Tuesday, October 7, 2014

Mac OS X stuff

This post is a collection of little things related to Mac OS X.  I will be updating it with some of my learnings and the various changes that I made to customize the shell for my use.


.bash_rc vs .bash_profile

bash has two places where one can put startup commands -- .bashrc and .bash_profile.  .bash_profile is executed only for login shells.  .bashrc is executed for non-login shells.  If one has commands that only need to be executed for both, then one can create a .bash_profile and source .bashrc from there by adding the following line to the .bash_profile:

. ~/.bashrc || echo "problem sourcing ~/.bashrc"

On Mac OS all shells are login shells.  So I just use .bash_profile.

aliases and functions

Aliases are discouraged in bash, but I use them anyway.  An example of an alias I use is:

alias ls='ls -lF'

If I wanted to use a function, I would have used:

ls(){ command ls -lF "$@" ; }

One key difference between bash and csh is that in bash, aliases cannot accept arguments.  So for any such aliases in csh, one would have to define functions in bash.  For example, here's a function pg:

pg(){ open /Applications/iWork\ \'09/Pages.app/ "$@" ; }

At the command line I can simply say "pg file" and the pages application is started up with the file specified.

Case insensitive auto-completion

Create a file ~/.inputrc and add the following line in it:

set completion-ignore-case on

This will prevent /etc/inputrc from being used.  On macOS, there is no /etc/inputrc by default, but if there was you get around it by adding the following line as the first line in the ~/.inputrc file:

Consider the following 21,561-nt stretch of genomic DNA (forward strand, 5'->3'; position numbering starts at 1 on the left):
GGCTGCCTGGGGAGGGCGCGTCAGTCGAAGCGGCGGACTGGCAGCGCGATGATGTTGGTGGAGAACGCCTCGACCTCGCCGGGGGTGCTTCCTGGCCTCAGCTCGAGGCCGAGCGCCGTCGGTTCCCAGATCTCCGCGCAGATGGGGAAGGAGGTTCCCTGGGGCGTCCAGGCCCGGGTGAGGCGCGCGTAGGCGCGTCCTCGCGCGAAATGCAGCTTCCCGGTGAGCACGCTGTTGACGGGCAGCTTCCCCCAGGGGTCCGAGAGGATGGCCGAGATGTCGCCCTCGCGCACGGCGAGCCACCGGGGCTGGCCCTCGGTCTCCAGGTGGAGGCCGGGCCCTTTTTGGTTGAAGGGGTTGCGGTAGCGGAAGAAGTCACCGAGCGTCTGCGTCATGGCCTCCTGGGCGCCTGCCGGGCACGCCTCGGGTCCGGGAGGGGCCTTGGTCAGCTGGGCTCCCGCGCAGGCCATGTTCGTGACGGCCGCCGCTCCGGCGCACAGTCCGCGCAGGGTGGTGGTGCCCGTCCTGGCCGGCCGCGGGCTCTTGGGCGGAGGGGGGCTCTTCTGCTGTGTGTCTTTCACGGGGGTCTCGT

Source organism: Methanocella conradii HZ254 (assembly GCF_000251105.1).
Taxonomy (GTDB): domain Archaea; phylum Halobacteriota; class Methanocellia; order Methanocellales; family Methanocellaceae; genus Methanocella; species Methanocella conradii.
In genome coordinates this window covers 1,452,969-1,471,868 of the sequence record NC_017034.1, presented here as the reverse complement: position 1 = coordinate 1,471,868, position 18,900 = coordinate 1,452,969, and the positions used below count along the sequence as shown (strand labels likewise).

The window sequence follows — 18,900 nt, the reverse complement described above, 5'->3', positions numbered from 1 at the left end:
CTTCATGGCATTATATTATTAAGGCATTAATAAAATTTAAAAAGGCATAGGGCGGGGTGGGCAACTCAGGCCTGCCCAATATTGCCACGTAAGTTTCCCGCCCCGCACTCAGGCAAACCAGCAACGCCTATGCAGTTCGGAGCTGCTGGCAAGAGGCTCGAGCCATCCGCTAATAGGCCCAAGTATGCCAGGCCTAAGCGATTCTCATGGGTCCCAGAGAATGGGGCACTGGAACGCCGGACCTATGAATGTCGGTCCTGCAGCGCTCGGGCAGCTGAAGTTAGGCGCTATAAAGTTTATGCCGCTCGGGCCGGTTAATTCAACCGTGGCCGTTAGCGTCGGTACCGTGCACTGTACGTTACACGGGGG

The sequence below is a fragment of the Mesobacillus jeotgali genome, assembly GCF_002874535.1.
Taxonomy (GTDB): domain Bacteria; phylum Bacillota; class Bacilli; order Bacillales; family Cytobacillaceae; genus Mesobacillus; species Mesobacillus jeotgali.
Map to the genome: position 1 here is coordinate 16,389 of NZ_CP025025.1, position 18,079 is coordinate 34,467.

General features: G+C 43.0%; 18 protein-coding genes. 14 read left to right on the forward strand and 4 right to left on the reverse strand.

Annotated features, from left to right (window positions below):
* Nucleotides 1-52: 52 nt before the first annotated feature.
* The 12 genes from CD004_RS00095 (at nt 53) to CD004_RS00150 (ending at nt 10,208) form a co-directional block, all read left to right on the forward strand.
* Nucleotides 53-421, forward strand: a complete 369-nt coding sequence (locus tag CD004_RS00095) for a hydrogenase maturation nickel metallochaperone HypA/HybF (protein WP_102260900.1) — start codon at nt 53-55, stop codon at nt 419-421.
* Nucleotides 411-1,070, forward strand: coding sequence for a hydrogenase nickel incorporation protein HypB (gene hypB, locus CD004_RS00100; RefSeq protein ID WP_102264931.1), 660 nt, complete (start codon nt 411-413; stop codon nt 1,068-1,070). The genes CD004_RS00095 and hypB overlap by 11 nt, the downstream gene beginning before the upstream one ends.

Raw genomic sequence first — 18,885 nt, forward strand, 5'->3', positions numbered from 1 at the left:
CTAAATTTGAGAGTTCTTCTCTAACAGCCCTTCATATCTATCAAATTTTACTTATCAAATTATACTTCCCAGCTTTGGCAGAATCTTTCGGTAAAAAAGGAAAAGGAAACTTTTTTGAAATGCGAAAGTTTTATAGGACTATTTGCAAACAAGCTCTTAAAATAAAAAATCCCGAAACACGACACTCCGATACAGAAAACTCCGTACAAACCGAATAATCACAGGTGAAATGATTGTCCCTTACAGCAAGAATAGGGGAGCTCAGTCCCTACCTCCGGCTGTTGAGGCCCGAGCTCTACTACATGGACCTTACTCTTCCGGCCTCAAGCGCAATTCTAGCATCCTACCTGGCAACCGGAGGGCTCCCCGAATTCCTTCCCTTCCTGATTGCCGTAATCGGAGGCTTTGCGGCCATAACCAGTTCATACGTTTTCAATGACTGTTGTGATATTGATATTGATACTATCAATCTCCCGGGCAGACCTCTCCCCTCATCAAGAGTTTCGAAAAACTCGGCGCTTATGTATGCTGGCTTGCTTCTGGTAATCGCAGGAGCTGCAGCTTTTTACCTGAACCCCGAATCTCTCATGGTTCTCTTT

$include /etc/inputrc

findword utility

This is a useful utility which scans files for a given word within all files in all subdirectories from where the command is executed.

findword(){ find . -type f -exec egrep -i "$@" {} /dev/null \; ; }

Mac OS X versions and hardware compatibility

Versions of Mac OS X are described here.

Hardware compatibility (i.e. latest version of Mac OS X) that is supported on any device can be found at EveryMac.com.  Just find a given machine and at the bottom of the page are the details regarding OS compatibility.  For example, for my machine, the details are here (search for "Maximum MacOS" on this page).

SMC Reset for systems with non-removable battery
  1. Shut down your Mac.
  2. Unplug power adapter from your computer.
  3. Press Shift-Control-Option on the left side of the keyboard, then press the power button at the same time. Hold these keys and the power button for 10 seconds.
  4. Release all keys.
Recovery mode

Press power and then immediately Cmd-R.   Wait for Apple logo.  Run tools like First Aid on the startup disk and/or main disk or recover the OS.


Fortunately Mac OS is pretty secure by design.  Macrumors has a wiki page that discusses this, and also offers some tips on how to practice safe computing.

Battery health
  • Applications -> Utilities -> System Information.
  • On the left, under "Hardware," select "Power."
  • There it will show the charge capacity, number of cycles, and condition.
  • If you need the design capacity, you have to use an app such as coconutBattery.
Useful applications
Other useful stuff

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